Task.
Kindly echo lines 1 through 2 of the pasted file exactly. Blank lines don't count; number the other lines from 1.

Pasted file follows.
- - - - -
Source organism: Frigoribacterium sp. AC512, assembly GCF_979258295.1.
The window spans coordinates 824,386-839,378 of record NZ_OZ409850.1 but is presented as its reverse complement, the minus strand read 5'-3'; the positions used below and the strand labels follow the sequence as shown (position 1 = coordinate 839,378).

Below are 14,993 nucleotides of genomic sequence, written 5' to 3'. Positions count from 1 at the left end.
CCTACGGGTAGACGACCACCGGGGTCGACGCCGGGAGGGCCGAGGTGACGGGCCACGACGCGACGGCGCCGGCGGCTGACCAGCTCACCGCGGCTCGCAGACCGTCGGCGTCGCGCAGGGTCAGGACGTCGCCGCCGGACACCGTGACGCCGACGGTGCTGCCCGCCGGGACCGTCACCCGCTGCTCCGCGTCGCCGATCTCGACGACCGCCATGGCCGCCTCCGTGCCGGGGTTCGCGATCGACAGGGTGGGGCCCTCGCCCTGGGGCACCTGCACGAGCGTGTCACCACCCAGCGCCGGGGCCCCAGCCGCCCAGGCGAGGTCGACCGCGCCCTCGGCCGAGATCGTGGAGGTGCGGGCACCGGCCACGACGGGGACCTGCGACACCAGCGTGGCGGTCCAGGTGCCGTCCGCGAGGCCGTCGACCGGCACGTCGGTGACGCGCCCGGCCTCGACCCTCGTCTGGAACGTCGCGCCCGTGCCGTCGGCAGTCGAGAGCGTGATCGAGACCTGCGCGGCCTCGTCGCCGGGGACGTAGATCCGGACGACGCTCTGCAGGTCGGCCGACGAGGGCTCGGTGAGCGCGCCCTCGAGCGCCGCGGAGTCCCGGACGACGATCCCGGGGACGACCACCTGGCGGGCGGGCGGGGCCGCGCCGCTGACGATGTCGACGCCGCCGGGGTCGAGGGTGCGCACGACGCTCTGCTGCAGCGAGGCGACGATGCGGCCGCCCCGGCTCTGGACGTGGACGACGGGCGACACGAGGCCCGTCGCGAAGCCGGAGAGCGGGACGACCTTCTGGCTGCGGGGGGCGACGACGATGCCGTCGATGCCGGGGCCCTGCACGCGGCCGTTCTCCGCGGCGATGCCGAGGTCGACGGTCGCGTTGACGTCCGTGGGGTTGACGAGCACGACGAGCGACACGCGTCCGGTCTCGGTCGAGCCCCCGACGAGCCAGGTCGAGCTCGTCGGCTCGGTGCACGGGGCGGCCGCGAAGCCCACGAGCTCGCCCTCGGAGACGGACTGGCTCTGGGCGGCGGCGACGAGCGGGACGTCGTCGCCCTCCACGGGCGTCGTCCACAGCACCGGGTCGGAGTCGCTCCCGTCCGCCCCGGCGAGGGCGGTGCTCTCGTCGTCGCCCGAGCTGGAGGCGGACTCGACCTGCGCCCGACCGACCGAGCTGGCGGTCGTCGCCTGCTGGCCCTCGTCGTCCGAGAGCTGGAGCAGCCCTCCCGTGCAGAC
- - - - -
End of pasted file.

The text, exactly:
Source organism: Frigoribacterium sp. AC512, assembly GCF_979258295.1.
The window spans coordinates 824,386-839,378 of record NZ_OZ409850.1 but is presented as its reverse complement, the minus strand read 5'-3'; the positions used below and the strand labels follow the sequence as shown (position 1 = coordinate 839,378).